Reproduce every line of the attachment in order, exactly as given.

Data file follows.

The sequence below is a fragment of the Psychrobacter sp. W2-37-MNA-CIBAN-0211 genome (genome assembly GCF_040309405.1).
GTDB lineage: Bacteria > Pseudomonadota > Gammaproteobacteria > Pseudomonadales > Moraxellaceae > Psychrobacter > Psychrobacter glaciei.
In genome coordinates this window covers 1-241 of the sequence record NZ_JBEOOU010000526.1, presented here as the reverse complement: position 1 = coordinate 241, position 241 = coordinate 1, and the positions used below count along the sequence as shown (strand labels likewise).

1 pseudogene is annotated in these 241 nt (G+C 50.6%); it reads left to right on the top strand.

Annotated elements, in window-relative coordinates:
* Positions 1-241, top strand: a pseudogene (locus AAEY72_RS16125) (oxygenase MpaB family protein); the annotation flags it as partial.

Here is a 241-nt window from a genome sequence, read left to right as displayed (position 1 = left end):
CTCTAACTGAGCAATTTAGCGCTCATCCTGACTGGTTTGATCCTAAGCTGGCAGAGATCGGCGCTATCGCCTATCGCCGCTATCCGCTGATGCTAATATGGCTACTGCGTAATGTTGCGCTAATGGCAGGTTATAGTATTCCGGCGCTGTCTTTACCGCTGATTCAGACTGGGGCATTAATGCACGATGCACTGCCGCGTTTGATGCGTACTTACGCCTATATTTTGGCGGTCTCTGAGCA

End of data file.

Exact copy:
The sequence below is a fragment of the Psychrobacter sp. W2-37-MNA-CIBAN-0211 genome (genome assembly GCF_040309405.1).
GTDB lineage: Bacteria > Pseudomonadota > Gammaproteobacteria > Pseudomonadales > Moraxellaceae > Psychrobacter > Psychrobacter glaciei.
In genome coordinates this window covers 1-241 of the sequence record NZ_JBEOOU010000526.1, presented here as the reverse complement: position 1 = coordinate 241, position 241 = coordinate 1, and the positions used below count along the sequence as shown (strand labels likewise).

1 pseudogene is annotated in these 241 nt (G+C 50.6%); it reads left to right on the top strand.

Annotated elements, in window-relative coordinates:
* Positions 1-241, top strand: a pseudogene (locus AAEY72_RS16125) (oxygenase MpaB family protein); the annotation flags it as partial.

Here is a 241-nt window from a genome sequence, read left to right as displayed (position 1 = left end):
CTCTAACTGAGCAATTTAGCGCTCATCCTGACTGGTTTGATCCTAAGCTGGCAGAGATCGGCGCTATCGCCTATCGCCGCTATCCGCTGATGCTAATATGGCTACTGCGTAATGTTGCGCTAATGGCAGGTTATAGTATTCCGGCGCTGTCTTTACCGCTGATTCAGACTGGGGCATTAATGCACGATGCACTGCCGCGTTTGATGCGTACTTACGCCTATATTTTGGCGGTCTCTGAGCA